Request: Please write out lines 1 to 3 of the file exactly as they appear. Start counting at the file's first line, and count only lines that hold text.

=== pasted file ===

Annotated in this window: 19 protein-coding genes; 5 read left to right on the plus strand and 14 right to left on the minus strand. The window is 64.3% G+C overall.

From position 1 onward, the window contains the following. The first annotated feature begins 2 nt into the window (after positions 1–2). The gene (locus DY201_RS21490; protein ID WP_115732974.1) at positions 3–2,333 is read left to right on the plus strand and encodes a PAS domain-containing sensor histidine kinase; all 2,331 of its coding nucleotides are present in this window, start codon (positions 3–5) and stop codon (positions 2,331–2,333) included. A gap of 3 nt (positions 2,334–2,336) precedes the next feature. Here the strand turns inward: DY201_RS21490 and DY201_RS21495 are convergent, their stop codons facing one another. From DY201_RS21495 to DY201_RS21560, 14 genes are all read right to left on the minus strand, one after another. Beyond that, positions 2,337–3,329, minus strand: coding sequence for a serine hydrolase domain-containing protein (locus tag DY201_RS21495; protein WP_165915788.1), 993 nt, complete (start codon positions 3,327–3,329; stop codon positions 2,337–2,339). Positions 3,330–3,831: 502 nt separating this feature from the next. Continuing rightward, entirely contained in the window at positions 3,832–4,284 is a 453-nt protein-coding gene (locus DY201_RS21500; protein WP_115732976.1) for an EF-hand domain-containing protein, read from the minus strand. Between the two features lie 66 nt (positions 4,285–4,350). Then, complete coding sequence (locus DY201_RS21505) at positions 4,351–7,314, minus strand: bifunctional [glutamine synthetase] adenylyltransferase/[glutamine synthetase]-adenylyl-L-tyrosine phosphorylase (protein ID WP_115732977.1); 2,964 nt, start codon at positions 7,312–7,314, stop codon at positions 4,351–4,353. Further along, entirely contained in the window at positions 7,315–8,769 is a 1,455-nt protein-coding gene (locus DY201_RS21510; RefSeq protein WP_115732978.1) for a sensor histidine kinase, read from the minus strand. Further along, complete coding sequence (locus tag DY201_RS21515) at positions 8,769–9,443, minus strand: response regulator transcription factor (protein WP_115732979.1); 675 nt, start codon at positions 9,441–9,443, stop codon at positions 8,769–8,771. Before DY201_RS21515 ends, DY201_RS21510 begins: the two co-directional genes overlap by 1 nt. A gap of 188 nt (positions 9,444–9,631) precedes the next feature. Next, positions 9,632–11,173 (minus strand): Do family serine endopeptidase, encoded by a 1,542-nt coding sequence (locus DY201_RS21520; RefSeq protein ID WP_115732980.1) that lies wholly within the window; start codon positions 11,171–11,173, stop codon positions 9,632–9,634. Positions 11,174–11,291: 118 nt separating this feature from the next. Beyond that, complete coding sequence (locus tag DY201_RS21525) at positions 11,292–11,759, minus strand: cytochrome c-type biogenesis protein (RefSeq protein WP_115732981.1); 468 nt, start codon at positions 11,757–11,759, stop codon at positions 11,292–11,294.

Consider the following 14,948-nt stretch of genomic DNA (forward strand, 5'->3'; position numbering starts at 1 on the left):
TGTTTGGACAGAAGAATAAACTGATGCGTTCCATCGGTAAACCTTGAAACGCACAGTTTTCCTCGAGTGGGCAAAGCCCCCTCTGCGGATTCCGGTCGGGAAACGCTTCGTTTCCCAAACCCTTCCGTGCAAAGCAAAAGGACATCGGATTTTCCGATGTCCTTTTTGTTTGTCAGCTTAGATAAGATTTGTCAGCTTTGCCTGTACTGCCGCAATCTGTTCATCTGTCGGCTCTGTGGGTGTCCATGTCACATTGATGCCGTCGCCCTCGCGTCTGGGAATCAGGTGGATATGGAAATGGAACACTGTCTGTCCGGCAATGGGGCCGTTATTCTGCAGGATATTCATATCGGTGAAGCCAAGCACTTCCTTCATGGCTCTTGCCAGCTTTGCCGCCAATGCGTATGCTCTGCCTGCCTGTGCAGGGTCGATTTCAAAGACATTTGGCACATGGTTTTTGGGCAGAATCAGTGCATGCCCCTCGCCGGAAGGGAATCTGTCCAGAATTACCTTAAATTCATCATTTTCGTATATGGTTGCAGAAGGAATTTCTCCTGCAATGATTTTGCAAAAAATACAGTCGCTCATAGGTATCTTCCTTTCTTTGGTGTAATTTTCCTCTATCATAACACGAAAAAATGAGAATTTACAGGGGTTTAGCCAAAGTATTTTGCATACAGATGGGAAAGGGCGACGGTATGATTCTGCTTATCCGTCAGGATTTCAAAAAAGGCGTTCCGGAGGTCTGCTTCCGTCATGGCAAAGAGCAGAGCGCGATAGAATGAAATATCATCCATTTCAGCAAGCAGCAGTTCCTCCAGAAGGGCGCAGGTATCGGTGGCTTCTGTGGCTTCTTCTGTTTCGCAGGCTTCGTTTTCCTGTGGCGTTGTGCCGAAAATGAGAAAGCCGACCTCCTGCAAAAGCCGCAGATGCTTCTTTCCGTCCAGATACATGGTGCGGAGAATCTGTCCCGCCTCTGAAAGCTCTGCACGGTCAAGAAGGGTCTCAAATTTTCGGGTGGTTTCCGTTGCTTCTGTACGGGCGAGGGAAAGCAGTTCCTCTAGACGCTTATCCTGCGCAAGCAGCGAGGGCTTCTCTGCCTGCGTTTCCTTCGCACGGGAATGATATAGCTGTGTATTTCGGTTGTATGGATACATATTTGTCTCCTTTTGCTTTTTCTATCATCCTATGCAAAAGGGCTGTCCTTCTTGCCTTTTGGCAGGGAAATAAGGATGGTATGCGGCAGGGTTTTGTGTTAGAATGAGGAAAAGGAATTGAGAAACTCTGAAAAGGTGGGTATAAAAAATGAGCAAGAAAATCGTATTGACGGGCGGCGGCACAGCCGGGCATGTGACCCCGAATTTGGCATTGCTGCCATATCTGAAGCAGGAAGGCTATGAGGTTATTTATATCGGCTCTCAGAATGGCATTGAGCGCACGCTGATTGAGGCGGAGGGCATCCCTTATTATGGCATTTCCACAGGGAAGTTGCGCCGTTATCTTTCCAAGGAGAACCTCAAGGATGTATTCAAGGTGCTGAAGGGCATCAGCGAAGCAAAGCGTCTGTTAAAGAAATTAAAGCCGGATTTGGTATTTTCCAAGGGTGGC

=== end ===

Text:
Annotated in this window: 19 protein-coding genes; 5 read left to right on the plus strand and 14 right to left on the minus strand. The window is 64.3% G+C overall.

From position 1 onward, the window contains the following. The first annotated feature begins 2 nt into the window (after positions 1–2). The gene (locus DY201_RS21490; protein ID WP_115732974.1) at positions 3–2,333 is read left to right on the plus strand and encodes a PAS domain-containing sensor histidine kinase; all 2,331 of its coding nucleotides are present in this window, start codon (positions 3–5) and stop codon (positions 2,331–2,333) included. A gap of 3 nt (positions 2,334–2,336) precedes the next feature. Here the strand turns inward: DY201_RS21490 and DY201_RS21495 are convergent, their stop codons facing one another. From DY201_RS21495 to DY201_RS21560, 14 genes are all read right to left on the minus strand, one after another. Beyond that, positions 2,337–3,329, minus strand: coding sequence for a serine hydrolase domain-containing protein (locus tag DY201_RS21495; protein WP_165915788.1), 993 nt, complete (start codon positions 3,327–3,329; stop codon positions 2,337–2,339). Positions 3,330–3,831: 502 nt separating this feature from the next. Continuing rightward, entirely contained in the window at positions 3,832–4,284 is a 453-nt protein-coding gene (locus DY201_RS21500; protein WP_115732976.1) for an EF-hand domain-containing protein, read from the minus strand. Between the two features lie 66 nt (positions 4,285–4,350). Then, complete coding sequence (locus DY201_RS21505) at positions 4,351–7,314, minus strand: bifunctional [glutamine synthetase] adenylyltransferase/[glutamine synthetase]-adenylyl-L-tyrosine phosphorylase (protein ID WP_115732977.1); 2,964 nt, start codon at positions 7,312–7,314, stop codon at positions 4,351–4,353. Further along, entirely contained in the window at positions 7,315–8,769 is a 1,455-nt protein-coding gene (locus DY201_RS21510; RefSeq protein WP_115732978.1) for a sensor histidine kinase, read from the minus strand. Further along, complete coding sequence (locus tag DY201_RS21515) at positions 8,769–9,443, minus strand: response regulator transcription factor (protein WP_115732979.1); 675 nt, start codon at positions 9,441–9,443, stop codon at positions 8,769–8,771. Before DY201_RS21515 ends, DY201_RS21510 begins: the two co-directional genes overlap by 1 nt. A gap of 188 nt (positions 9,444–9,631) precedes the next feature. Next, positions 9,632–11,173 (minus strand): Do family serine endopeptidase, encoded by a 1,542-nt coding sequence (locus DY201_RS21520; RefSeq protein ID WP_115732980.1) that lies wholly within the window; start codon positions 11,171–11,173, stop codon positions 9,632–9,634. Positions 11,174–11,291: 118 nt separating this feature from the next. Beyond that, complete coding sequence (locus tag DY201_RS21525) at positions 11,292–11,759, minus strand: cytochrome c-type biogenesis protein (RefSeq protein WP_115732981.1); 468 nt, start codon at positions 11,757–11,759, stop codon at positions 11,292–11,294.

Consider the following 14,948-nt stretch of genomic DNA (forward strand, 5'->3'; position numbering starts at 1 on the left):